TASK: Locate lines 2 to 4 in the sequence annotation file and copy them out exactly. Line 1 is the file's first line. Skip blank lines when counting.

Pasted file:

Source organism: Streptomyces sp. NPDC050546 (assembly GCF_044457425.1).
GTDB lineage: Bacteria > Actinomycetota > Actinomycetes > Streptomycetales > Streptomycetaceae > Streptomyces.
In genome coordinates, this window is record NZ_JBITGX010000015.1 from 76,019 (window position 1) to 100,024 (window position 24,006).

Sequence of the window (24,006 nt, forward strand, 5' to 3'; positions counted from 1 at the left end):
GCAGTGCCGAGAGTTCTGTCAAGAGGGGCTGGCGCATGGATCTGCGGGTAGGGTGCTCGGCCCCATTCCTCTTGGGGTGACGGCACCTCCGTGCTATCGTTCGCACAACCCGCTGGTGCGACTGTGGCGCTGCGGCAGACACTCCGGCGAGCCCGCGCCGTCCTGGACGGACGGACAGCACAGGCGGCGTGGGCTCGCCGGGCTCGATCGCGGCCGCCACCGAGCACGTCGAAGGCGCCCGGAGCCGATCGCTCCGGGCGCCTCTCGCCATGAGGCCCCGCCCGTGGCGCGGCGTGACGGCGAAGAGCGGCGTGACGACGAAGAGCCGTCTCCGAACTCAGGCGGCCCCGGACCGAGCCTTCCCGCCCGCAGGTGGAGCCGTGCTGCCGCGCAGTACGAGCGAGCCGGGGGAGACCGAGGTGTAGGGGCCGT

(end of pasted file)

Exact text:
GTDB lineage: Bacteria > Actinomycetota > Actinomycetes > Streptomycetales > Streptomycetaceae > Streptomyces.
In genome coordinates, this window is record NZ_JBITGX010000015.1 from 76,019 (window position 1) to 100,024 (window position 24,006).

Sequence of the window (24,006 nt, forward strand, 5' to 3'; positions counted from 1 at the left end):